The audience has many different reasons to click on an article – or to avoid clicking it, Tim Groot Kormelink and Irene Costera Meijer, both of Vrije Universiteit Amsterdam, write. 56 Dutch were asked to browse online news as they normally would, and explain to interviewers their decisions to either click or not to click on a headline.
Some of the rationales were consistent with classic news values such as proximity or unexpectedness. Others were counter-intuitive: for example, the authors call “gleeful annoyance” the tendency of some participants to intentionally select headlines that irk them.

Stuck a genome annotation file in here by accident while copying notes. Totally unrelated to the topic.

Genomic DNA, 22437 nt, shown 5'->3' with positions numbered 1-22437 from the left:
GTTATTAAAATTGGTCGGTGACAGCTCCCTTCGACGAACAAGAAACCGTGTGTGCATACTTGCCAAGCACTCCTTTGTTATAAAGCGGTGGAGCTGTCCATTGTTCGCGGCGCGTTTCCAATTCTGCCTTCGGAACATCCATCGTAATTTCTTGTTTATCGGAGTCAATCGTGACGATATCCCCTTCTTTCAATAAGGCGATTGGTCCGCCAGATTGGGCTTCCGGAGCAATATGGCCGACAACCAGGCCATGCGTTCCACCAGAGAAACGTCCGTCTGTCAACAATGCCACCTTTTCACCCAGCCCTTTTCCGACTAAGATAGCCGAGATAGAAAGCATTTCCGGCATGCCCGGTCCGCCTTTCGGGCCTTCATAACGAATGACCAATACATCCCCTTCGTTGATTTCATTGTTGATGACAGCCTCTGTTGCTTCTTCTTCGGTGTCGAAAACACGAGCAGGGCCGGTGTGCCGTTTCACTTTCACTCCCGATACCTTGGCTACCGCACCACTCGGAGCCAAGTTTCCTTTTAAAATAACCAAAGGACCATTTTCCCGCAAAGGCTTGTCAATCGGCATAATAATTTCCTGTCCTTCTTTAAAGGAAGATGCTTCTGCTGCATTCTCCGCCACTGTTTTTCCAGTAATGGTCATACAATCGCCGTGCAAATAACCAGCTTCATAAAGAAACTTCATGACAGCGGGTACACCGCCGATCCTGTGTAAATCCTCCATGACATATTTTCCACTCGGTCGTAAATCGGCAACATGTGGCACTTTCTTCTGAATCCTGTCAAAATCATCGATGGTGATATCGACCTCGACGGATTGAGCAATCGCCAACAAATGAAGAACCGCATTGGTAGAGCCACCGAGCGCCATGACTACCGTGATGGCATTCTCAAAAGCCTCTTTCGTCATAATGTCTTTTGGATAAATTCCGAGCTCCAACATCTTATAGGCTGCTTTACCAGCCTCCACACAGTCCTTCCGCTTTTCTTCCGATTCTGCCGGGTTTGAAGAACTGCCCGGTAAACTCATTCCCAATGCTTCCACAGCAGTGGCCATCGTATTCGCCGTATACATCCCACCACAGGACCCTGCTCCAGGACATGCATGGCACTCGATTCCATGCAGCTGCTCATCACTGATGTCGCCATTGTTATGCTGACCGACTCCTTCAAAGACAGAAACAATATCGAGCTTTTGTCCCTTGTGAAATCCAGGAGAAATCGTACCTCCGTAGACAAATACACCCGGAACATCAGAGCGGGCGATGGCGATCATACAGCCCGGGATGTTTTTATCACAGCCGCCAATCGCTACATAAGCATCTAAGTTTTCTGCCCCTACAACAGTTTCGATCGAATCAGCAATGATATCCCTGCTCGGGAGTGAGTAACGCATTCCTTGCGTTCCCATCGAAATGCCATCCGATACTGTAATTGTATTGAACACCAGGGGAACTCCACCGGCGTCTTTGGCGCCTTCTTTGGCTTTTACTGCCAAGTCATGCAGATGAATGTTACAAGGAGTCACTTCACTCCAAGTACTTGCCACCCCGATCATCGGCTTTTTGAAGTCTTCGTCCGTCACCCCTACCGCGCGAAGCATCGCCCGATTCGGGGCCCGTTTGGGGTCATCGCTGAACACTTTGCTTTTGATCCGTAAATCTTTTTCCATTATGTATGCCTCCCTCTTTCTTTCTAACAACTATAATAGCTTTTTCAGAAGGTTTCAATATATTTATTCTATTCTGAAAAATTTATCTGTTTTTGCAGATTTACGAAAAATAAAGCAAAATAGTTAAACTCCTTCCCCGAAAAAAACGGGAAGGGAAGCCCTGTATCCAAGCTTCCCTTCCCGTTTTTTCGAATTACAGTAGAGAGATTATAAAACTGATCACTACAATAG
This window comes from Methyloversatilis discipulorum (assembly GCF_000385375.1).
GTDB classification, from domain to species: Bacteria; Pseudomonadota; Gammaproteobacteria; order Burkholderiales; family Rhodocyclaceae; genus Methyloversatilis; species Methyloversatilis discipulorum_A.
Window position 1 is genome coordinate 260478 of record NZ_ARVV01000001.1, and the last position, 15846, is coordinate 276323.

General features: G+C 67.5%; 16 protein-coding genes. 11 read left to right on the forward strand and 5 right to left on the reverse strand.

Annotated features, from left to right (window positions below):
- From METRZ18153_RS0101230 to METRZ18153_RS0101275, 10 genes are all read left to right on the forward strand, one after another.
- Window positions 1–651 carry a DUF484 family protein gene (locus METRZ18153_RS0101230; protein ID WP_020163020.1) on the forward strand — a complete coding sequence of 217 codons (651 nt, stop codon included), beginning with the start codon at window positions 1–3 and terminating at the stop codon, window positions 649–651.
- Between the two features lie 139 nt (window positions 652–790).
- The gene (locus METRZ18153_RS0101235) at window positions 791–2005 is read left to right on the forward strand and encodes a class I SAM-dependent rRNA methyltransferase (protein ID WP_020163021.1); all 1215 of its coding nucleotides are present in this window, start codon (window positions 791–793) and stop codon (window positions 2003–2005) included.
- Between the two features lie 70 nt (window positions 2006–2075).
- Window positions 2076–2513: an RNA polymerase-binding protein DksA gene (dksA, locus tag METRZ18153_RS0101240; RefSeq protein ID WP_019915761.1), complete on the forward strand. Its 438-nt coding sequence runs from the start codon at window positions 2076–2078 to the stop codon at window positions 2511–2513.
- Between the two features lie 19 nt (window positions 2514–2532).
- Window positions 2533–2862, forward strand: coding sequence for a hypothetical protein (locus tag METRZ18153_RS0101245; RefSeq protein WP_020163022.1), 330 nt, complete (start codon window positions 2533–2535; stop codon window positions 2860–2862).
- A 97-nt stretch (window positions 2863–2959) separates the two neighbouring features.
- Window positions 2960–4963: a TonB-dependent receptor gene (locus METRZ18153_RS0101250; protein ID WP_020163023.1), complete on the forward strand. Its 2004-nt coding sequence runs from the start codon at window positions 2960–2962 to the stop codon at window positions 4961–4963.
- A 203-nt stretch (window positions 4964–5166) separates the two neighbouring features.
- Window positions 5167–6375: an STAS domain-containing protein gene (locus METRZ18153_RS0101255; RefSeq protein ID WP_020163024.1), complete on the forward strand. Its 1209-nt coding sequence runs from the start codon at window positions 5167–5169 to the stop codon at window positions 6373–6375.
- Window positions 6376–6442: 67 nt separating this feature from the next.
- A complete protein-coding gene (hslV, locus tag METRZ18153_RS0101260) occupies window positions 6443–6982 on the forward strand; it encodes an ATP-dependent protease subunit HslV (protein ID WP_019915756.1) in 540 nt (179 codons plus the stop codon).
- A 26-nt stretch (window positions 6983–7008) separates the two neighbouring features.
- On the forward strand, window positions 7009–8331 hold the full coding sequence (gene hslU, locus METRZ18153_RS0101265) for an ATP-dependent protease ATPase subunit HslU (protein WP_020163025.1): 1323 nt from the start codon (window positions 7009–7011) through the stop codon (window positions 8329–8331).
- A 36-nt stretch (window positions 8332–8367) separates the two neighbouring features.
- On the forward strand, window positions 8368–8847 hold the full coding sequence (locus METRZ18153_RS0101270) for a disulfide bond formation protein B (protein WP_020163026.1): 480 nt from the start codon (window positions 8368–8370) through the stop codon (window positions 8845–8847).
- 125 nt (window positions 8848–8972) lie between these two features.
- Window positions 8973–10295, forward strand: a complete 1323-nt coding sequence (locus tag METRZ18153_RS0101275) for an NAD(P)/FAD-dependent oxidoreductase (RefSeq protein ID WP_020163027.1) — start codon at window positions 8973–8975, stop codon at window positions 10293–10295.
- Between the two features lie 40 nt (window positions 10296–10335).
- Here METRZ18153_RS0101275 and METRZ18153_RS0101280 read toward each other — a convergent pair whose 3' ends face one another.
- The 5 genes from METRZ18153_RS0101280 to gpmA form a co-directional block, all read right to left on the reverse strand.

In total, Kormelink and Meijer identified 30 considerations that affect the audience’s clicking behaviour. The authors divide the factors into three categories depending on whether they are based on emotion, cognitive process, or practical concerns. Since the reason to click or not to click are so diverse, measuring the quality of news by clicks alone is dangerous, the authors warn.
The article “What clicks actually mean” was published by the journal Journalism. It is freely available online (open access).
Picture: Untitled by 422737, licence CC0 1.0.